1. An article about the voice work of loopers.
“Loopers are voice actors whose work begins after the show or film is shot and edited. Their job is to record what people in the background of a scene could be saying. Their dialogue is never really heard at full volume — and it’s mostly ad-libbed…Loopers add texture and dimension to a scene — filling in those blank spaces between dialogue. For 37 seconds of TV screen time, there could be six layers of looping — and there are many more for a major motion picture.”
2. An article about what ancient Greek music may have sounded like.
“Between 750 BC and 400 BC, the Ancient Greeks composed songs meant to be accompanied by the lyre, reed-pipes, and various percussion instruments. More than 2,000 years later, modern scholars have finally figured out how to reconstruct and perform these songs.”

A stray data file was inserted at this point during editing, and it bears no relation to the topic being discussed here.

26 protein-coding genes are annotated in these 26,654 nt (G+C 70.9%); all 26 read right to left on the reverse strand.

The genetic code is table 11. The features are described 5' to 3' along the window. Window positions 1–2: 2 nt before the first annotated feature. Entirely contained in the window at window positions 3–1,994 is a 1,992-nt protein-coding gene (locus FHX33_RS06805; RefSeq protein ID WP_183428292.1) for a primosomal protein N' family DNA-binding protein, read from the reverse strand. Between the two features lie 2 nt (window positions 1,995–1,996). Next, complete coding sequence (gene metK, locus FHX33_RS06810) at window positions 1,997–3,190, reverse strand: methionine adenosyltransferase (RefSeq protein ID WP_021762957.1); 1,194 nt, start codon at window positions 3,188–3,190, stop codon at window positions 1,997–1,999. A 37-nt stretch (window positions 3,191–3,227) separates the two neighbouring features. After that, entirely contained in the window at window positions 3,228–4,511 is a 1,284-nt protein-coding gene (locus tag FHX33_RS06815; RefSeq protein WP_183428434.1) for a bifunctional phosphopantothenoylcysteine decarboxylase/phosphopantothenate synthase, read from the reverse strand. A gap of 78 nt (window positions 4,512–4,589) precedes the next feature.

<iframe width=”100%” height=”166″ scrolling=”no” frameborder=”no” src=”https://w.soundcloud.com/player/?url=https%3A//api.soundcloud.com/tracks/116885483&color=ff5500″>
3. An article about Rhythm Necklace, an app for creating multi-layered polyrhythms. The app was inspired by Godfried Toussaint’s book The Geometry of Musical Rhythm.
“Rhythm necklaces have been used in fields like radio astronomy and nuclear physics to visualize repeating patterns…NYU computer scientist Godfried Toussaint uses them extensively in his book The Geometry of Musical Rhythm, which shows how music from disparate cultures is built around surprisingly similar geometric patterns.”
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